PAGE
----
a much higher standard of accountability than, say, councils setting council 
tax or planning decisions - even though all such bodies operate under the same 
'rules' of adminstrative law. The answer lies not in legal analysis of the 
'law' but in practicalities: even aside from the increased risk of corruption 
in the case of licences, these are licences that relatively few apply for and 
all involved generally have lawyers acting, so it is feasible to hold 
decision-making to a much higher kind of practical standard in terms of the 
'giving of reasons' than in many other kinds of
 situation. Law reports themselves may be misleading: if you followed the 
licence case in court you might have noticed the importance of exchanges where 
the judge established how many people applied, what kind of body decided, and 
if all used legal expertise etc. - yet none of this vital information might be 
in the case report, which might simply refer to the 'rules' which are the same 
here as elsewhere, yet here the court applies the 'rules' in a seemingly 
different way to elsewhere. Teaching law as abstract principles outside of 
practicalities is like teaching 'car mechanics' or 'soccer' or 'building stuff' 
as abtract principles outside of practicalities: and it perhaps no surprise 
that some people with excellent academic qualifications in law are (or would 
be) inept as practicioners.

In the above paragraph we have touched on something that might be best 
explained not in terms of the individual or the institution, but in terms of 
the 'academic approach' and its defects and limitations particularly in 
relation to practical subject-matter. But if we turn to philosophy, we may also 
have to explain Oxford's way with philosophy as best explained in terms of a 
certain 'academic approach' to that subject-matter. In other words, as well as 
individual and institutional approaches, we can approach these issues in terms 
of a certain kind of intellectual tradition (John Wager's post is worth noting 
here, though I tend to think most students do not opt for Oxford because that 
is the place for Wittgenstein etc. but rather go there to find they are at the 
mercy of a certain intellectual tradition, one they may easily accept [knowing 
no better or different, and because it is 'clever' in its way], but one that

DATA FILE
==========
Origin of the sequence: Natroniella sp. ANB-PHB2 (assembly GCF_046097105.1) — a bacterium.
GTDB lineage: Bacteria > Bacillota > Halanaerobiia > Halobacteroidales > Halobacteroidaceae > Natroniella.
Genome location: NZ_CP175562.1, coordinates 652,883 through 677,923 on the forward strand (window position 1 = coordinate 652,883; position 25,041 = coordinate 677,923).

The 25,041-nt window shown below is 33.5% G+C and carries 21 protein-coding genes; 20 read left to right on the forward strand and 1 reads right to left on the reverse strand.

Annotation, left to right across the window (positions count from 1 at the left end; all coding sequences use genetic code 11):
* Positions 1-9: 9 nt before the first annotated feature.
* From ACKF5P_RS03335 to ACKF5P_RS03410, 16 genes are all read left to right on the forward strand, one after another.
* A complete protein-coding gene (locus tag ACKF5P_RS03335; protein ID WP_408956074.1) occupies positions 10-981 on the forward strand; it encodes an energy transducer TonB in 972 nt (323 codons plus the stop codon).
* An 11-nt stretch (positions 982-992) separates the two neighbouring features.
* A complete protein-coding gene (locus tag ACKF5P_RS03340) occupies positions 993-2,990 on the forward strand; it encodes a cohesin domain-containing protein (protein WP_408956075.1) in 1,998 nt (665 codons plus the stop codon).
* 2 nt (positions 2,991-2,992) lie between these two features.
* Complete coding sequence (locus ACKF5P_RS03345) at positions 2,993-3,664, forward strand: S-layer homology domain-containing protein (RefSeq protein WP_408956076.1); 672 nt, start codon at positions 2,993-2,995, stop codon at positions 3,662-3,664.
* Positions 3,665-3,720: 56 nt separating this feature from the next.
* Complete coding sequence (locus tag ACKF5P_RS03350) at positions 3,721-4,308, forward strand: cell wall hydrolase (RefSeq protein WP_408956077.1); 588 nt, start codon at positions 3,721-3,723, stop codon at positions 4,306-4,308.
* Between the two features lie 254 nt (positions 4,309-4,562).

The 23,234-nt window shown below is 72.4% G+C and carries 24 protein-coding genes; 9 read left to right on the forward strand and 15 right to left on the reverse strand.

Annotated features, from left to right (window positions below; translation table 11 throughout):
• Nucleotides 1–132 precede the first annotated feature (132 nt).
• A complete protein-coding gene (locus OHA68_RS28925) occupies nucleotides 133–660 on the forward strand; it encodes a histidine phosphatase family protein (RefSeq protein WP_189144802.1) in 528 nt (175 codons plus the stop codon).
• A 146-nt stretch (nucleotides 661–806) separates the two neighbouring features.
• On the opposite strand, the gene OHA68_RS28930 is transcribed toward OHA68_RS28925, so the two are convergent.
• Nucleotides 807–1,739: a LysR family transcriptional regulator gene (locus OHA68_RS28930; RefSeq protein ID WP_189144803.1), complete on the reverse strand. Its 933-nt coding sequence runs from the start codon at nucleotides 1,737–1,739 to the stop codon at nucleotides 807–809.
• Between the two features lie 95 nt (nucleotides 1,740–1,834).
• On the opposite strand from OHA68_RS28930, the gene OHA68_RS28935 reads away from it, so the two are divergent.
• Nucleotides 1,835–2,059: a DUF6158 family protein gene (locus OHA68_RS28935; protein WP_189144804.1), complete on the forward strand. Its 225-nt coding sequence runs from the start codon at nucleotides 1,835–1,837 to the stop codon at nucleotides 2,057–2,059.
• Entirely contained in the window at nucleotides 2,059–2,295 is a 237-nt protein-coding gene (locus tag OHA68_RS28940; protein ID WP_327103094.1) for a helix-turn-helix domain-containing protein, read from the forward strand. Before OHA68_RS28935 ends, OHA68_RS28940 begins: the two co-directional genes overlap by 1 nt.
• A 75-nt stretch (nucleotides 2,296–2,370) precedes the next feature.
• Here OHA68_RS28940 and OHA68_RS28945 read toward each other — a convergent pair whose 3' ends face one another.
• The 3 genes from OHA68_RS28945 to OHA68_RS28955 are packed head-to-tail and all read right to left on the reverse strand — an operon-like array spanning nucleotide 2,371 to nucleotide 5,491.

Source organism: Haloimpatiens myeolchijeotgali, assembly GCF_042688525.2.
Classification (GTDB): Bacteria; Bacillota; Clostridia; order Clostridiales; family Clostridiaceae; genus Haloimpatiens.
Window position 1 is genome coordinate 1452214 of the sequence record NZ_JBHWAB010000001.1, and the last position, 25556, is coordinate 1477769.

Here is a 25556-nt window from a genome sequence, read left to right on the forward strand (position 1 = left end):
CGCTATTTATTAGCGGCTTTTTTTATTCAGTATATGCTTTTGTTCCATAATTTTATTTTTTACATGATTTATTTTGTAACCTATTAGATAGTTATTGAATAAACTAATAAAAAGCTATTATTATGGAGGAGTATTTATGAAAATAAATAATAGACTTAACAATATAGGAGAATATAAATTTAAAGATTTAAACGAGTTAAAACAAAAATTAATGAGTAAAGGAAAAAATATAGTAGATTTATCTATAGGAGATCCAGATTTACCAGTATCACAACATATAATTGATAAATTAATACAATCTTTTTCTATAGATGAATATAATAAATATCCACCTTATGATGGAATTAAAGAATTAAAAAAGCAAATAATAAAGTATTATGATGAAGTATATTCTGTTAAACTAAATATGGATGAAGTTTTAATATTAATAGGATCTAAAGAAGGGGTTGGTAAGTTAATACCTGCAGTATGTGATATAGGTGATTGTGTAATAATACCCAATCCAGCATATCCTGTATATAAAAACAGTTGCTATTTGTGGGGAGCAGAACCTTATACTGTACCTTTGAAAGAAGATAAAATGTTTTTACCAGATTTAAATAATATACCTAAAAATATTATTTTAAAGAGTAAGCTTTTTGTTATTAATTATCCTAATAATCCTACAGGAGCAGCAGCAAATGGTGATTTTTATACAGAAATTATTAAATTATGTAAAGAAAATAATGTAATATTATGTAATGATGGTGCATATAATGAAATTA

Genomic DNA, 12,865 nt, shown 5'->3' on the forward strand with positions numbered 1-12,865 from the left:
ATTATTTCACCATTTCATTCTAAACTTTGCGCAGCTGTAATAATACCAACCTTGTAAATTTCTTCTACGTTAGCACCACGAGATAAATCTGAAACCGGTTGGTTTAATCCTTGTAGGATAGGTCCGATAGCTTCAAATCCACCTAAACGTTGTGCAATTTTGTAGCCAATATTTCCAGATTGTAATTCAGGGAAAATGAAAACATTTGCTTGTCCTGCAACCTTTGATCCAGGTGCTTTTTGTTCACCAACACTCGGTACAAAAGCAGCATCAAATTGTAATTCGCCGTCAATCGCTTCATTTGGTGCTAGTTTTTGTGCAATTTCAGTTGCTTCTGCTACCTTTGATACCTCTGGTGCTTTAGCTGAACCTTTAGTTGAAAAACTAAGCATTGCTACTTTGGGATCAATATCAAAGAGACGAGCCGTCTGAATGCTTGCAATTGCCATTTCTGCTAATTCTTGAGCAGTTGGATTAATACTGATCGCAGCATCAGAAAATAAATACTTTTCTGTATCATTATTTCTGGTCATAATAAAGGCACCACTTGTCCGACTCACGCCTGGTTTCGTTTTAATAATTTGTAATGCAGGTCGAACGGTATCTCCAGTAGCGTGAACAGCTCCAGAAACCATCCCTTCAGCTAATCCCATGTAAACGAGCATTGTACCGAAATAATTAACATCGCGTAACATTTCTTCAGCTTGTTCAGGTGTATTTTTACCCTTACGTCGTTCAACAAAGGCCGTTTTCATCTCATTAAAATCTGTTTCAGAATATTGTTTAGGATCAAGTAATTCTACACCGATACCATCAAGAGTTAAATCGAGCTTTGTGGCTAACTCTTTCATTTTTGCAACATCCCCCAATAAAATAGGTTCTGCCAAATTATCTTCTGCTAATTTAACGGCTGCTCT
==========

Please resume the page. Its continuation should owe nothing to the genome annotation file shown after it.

may be highly questionable ). Bryan Magee
 gives a firmer idea of what I'm getting at in 'Confessions of a Philosopher'.



 From: John McCreery <john.mccreery@xxxxxxxxx>
To: Lit-Ideas <lit-ideas@xxxxxxxxxxxxx> 
Sent: Friday, 30 November 2012, 1:32
Subject: [lit-ideas] Re: Shaming, Shocking Editorialising Etc.


I wonder if treating the university as the relevant actor in the case isn't a 
case of misplaced concreteness. Aren't the relevant contingencies which 
professors are already in place and make hiring decisions and whether they be 
approve of the new hire's scholarship and what she wants to teach? Which is 
not, I hasten to add, to denigrate concern with the quality of ideas. It is 
just to recognize the reality that reputations are built or destroyed by their 
passage through particular individuals who make judgments about them. The 
institutional structure is relevant insofar as it empowers certain individuals 
to act on their judgments, with results that others may deplore.


On Fri, Nov 30, 2012 at 8:35 AM, Omar Kusturica <omarkusto@xxxxxxxxx> wrote:

Well, you might as well have given up on Phil-Lit, a list only the elders among 
us remember, and perhaps not too fondly. I also believe it is now defunct. This 
is Lit-Ideas !
> From: "cblitid@xxxxxxxx" <cblitid@xxxxxxxx>
>To: lit-ideas@xxxxxxxxxxxxx 
>Sent: Thursday, November 29, 2012 9:26 PM
>Subject: [lit-ideas] Re: Shaming, Shocking Editorialising Etc.
>On 29-Nov-12, at 9:06 PM, Donal McEvoy wrote:
>> From: Omar Kusturica <omarkusto@xxxxxxxxx>
>>> What would happen if someone suddenly invented perpetuum mobile, any 
>>> theories ?
>> There'd be no stopping them.
>... and here I'd just about given up on Phil-Lit!
>Chris Bruce,
>in Kiel, Germany
>To change your Lit-Ideas settings (subscribe/unsub, vacation on/off,
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John McCreery
The Word Works, Ltd., Yokohama, JAPAN
Tel. +81-45-314-9324